“Have no respect for the authority of others, for there are always contrary authorities to be found.”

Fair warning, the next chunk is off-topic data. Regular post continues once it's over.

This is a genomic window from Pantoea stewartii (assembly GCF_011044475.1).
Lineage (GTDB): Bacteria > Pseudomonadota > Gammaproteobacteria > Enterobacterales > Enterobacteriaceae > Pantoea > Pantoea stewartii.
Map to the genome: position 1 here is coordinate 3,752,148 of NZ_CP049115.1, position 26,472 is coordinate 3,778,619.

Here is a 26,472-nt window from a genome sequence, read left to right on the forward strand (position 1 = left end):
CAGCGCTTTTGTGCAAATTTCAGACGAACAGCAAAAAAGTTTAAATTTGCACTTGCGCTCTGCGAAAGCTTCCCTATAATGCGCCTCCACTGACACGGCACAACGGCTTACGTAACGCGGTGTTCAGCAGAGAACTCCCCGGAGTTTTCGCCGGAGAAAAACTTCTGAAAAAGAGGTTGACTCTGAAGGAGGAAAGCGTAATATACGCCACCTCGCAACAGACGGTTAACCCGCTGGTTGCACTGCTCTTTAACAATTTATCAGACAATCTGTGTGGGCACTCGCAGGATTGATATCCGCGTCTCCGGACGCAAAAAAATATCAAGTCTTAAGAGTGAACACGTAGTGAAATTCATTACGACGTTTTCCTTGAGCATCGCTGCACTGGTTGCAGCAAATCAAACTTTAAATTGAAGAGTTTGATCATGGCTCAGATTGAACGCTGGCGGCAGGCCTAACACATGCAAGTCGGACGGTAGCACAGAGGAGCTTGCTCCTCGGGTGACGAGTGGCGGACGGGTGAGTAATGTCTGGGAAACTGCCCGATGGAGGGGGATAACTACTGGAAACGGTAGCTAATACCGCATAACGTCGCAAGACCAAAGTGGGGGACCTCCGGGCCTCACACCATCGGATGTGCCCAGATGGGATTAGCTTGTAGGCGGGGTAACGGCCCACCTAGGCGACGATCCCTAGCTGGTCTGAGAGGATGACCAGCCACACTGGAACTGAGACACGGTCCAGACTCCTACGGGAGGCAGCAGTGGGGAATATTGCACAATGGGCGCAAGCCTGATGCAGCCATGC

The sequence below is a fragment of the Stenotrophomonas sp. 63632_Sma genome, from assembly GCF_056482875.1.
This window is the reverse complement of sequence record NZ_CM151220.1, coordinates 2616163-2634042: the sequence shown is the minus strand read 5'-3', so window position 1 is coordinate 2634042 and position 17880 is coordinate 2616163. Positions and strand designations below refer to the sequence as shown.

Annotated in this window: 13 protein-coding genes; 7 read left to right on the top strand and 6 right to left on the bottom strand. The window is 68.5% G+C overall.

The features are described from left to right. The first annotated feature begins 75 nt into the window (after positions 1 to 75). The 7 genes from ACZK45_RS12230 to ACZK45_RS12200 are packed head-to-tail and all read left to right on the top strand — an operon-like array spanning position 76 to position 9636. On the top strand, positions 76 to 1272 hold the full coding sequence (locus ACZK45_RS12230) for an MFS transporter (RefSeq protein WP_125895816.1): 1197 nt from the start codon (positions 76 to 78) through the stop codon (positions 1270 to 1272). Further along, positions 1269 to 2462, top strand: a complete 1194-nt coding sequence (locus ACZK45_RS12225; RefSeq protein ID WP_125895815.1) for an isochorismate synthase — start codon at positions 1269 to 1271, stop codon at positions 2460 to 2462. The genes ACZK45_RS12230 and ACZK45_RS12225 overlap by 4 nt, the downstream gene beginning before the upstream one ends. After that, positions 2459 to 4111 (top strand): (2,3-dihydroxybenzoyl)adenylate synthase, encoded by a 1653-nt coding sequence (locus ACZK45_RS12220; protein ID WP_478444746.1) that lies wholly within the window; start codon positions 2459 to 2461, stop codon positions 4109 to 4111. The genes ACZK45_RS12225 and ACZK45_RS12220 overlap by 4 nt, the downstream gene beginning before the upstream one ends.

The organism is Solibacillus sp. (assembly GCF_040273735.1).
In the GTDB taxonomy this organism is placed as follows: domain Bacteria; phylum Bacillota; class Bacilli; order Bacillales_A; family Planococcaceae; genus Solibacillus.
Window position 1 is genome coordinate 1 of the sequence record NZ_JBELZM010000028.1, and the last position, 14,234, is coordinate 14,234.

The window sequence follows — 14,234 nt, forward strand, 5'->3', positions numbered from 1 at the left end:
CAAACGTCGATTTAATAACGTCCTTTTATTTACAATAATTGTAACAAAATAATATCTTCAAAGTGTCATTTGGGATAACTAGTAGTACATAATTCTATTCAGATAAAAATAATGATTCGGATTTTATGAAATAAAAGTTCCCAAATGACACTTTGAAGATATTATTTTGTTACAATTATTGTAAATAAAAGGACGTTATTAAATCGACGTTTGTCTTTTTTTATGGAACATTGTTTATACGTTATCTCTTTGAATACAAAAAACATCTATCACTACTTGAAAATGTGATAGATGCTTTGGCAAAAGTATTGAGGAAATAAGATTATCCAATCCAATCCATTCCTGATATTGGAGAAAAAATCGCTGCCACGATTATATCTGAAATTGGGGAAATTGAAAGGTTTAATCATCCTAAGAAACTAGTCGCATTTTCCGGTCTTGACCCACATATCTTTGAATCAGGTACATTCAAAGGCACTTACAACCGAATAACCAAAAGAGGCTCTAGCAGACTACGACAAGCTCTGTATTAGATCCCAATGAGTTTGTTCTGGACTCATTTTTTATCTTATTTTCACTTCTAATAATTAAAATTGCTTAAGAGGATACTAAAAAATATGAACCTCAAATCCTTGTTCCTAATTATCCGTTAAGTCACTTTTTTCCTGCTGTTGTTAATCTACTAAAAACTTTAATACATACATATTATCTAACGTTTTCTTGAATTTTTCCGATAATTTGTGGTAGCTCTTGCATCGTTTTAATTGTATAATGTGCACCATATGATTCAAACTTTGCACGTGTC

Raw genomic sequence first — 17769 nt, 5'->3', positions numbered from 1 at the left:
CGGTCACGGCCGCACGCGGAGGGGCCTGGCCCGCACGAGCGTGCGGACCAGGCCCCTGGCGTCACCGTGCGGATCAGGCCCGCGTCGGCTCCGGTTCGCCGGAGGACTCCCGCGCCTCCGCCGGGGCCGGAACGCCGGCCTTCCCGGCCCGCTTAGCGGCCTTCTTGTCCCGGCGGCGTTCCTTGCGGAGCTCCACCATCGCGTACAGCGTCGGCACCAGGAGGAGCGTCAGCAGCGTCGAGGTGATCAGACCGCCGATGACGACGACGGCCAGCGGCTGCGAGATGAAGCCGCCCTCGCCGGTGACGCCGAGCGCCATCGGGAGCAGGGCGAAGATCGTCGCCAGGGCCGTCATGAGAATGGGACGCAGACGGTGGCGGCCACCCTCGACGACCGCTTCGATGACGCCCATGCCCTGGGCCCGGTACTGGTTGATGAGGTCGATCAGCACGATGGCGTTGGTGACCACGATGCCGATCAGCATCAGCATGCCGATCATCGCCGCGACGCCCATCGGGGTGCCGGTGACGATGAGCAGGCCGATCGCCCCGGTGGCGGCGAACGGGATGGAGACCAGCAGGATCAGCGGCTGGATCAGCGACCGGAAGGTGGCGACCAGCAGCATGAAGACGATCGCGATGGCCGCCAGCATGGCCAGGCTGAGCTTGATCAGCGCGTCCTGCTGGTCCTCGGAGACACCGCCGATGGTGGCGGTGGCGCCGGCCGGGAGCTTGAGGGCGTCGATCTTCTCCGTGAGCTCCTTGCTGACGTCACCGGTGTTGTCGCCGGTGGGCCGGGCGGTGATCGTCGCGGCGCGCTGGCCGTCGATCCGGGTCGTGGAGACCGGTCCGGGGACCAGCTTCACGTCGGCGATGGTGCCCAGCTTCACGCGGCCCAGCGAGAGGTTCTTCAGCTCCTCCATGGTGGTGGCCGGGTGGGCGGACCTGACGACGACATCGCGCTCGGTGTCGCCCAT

What is authority? Growing up, no one really explained it to me. It was just something I was told to never question and just accept as fact. Mainly because that’s how the people before me behaved. My parents, my teachers and more recently, my bosses. Authority never made any sense to me. I would ask my parents why I had to listen to them. I constantly questioned the validity and truth of what my teachers would say. About my bosses, I didn’t say much because I enjoyed receiving a paycheck biweekly. Growing up, I was labeled a mischievous, disruptive kid. For anyone who remembers receiving E for excellent, S for satisfactory, etc; I was the kid who received all N’s (needs improvement). Looking back, I think I was doing what I do now. The only difference now is that I can speak, write and communicate well. The desire to deconstruct something many take as fundamental will always burn within me. It may upset people in authority when you question how they got there and why they are there. In Western culture, when one reaches adolescence it is expected of them to go through phases. One of the more prominent phases I was expected to go through (and phase out of) was the 'rebellious’. I don’t think I ever left that “phase”. It was more so a way of life I never embraced. I never acted rebellious. My rebelliousness manifested in thought provocation. Once again, during this period of self-discovery I was running into problems with authority. Many of my high school teachers would refuse to teach with me in their classroom. I had even lost a job at a burger joint because I questioned my manager’s policies. I was challenging authority and apparently I was losing the battle. I just didn’t know that when I questioned people, I would usually be met with a confrontational response. The day I realized one of the fundamental axioms to philosophy was to question everything, I truly felt like my efforts were not in vain. The battle is far from over but I think it’s important that we give ourselves credit in how far we have come. Maybe authority isn’t as absolute as we think it is.